Comparing parliamentary bodies a bit, the reason the filibuster is not possible in the U.S. House is because almost all measures that make their way to the floor are considered under a “rule,” which is a resolution adopted to govern debate on a measure. These “rules” provide for time limits on debate. Once time is expired, debate ends and the previous question is automatically ordered. The same limitations could be imposed in the Nevada Legislature by motion. But again, the motion must be made by a member who properly obtains the floor.
“Order of Business 15 (or 16)”
One last quirk of Nevada legislative procedure which may affect my analysis, but I’ve never understood why, is the Assembly’s “Order of Business 15” and the Senate’s “Order of Business 16.” (Assembly Rule 120 and Senate Rule 120). Those orders of business each provide for “Remarks from the Floor” and limit those remarks to 10 minutes. This has driven me nuts for as long as I have observed the Nevada Legislature, but if you listen carefully, you will often hear debate on a bill’s third reading open with the manager of the bill reading the bill’s floor statement and then asking for “Order of Business 15/16.” Then the member continues debate, but this time not from the staff-prepared, neutrally-worded floor statement. The debate at this point usually takes a more impassioned tone. It sounds like actual debate, rather than just mechanically listing the bill’s provisions.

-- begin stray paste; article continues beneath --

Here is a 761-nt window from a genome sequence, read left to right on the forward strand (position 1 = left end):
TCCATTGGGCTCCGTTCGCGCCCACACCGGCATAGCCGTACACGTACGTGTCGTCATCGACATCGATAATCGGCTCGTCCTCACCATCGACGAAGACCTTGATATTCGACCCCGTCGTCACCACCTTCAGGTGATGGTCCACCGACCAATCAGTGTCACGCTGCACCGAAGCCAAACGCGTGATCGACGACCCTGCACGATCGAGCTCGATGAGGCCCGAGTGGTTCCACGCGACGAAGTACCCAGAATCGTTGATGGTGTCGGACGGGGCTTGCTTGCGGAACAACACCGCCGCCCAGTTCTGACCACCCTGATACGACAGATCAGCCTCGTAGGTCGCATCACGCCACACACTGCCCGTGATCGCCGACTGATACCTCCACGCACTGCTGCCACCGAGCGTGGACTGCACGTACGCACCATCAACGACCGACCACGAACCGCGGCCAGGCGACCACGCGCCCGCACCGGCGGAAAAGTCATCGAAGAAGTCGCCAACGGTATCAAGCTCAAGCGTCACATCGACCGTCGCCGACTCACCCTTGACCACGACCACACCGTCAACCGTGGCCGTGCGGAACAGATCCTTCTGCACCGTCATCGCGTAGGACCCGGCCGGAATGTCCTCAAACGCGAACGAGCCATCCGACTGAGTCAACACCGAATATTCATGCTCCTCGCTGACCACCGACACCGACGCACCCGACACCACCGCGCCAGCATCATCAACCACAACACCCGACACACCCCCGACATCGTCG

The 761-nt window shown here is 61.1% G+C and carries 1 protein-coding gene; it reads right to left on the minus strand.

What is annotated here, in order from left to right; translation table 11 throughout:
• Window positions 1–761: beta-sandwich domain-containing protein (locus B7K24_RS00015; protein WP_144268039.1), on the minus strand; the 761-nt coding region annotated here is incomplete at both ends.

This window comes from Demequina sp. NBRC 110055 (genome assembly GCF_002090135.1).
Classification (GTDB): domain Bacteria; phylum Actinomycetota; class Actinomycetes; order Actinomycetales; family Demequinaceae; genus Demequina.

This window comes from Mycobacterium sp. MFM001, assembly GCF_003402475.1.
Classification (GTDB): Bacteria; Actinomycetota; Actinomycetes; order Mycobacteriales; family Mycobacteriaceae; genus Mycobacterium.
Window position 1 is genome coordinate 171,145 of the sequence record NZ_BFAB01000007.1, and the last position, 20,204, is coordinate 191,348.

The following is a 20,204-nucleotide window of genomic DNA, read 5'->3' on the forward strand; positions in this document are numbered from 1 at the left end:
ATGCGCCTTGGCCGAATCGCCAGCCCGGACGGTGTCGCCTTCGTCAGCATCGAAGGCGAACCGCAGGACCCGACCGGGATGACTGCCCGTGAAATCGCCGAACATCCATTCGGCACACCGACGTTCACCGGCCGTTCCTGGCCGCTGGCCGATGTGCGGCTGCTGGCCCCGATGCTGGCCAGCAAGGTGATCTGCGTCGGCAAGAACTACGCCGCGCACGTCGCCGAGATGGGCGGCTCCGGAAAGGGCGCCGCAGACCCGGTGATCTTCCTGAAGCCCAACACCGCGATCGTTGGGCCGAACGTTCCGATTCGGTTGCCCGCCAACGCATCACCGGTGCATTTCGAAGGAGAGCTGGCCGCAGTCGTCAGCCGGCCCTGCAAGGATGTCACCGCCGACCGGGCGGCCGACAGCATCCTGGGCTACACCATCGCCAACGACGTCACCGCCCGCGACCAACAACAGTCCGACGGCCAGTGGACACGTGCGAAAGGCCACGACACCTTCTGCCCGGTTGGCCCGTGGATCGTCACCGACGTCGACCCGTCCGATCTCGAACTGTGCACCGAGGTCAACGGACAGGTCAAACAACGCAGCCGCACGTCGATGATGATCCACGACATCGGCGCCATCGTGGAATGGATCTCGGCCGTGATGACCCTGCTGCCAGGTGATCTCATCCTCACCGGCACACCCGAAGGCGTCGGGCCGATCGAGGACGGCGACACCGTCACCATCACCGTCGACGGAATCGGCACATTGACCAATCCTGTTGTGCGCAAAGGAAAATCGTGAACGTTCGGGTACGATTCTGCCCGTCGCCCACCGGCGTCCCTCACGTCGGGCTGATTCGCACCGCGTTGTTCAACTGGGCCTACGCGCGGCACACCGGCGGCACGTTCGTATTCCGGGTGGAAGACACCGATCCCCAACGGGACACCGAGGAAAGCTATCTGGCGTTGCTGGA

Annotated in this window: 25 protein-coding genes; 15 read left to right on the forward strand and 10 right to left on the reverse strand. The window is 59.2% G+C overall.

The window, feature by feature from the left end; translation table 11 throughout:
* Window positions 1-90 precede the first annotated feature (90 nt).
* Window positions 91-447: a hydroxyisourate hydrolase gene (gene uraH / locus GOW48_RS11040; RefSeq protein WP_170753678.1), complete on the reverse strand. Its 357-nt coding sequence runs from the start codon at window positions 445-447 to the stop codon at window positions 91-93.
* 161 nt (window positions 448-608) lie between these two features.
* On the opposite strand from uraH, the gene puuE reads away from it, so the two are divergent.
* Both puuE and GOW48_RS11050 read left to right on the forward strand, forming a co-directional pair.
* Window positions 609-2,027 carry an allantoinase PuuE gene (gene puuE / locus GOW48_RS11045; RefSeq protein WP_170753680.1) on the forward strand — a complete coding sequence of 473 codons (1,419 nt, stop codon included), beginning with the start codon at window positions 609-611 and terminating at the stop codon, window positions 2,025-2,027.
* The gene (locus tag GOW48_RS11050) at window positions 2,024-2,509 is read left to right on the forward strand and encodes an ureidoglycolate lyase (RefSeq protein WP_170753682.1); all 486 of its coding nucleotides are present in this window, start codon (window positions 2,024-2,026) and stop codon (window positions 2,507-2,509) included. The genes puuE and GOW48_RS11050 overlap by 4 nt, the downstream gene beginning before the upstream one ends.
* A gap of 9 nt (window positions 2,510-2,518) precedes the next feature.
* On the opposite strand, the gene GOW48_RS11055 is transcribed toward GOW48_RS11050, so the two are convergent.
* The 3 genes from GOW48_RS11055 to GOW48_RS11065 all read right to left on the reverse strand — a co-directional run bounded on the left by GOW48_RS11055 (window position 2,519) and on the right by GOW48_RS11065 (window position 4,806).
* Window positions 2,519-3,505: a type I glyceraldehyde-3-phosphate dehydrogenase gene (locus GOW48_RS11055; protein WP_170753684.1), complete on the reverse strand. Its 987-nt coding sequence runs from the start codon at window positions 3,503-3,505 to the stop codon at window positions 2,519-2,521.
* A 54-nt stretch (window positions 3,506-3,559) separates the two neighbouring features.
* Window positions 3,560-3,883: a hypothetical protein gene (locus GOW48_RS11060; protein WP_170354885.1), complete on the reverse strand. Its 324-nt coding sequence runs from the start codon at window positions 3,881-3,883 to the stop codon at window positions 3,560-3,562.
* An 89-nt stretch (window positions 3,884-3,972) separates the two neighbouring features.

Why they do this, I don’t know, other than to say it’s a tradition that never should have been started. When a question is under consideration, debate on its merits is always in order, unless the motion being debate is not debatable under the rules or parliamentary procedure in effect (the motion for the previous question itself is not debatable). Changing the order of business, from a strictly parliamentary standpoint, would mean moving away from the question under consideration. An order of business is designed to organize classes of business, not to corral debate. This is why Nevada’s tradition seems incorrect (just as is its insistence on calling the building where the legislature meets something other than the capitol, but I’ll leave that touchy subject for another day).
The reason these provisions might affect my analysis is because the provisions seem to imply automatic 10-minute time limits on a member’s debate when the member asks for “Order of Business 15/16.” This tradition, as far as I can tell, has no basis in the Rules of the Assembly or the Senate, nor in parliamentary law, and indeed seems plainly contrary to Senate Rule 80, which is headed “Debate” (“Every Senator who speaks . . . shall confine himself or herself to the question before the Senate.”) Order of Business 16 is not a question; it’s just an order of business.
In sum, were I in a position to give parliamentary advice to the members of the Nevada Legislature, I would allow the filibuster to run its course. And now that my Friday night rant is complete, I can go back to complaining about Vegas’ “heat storm.”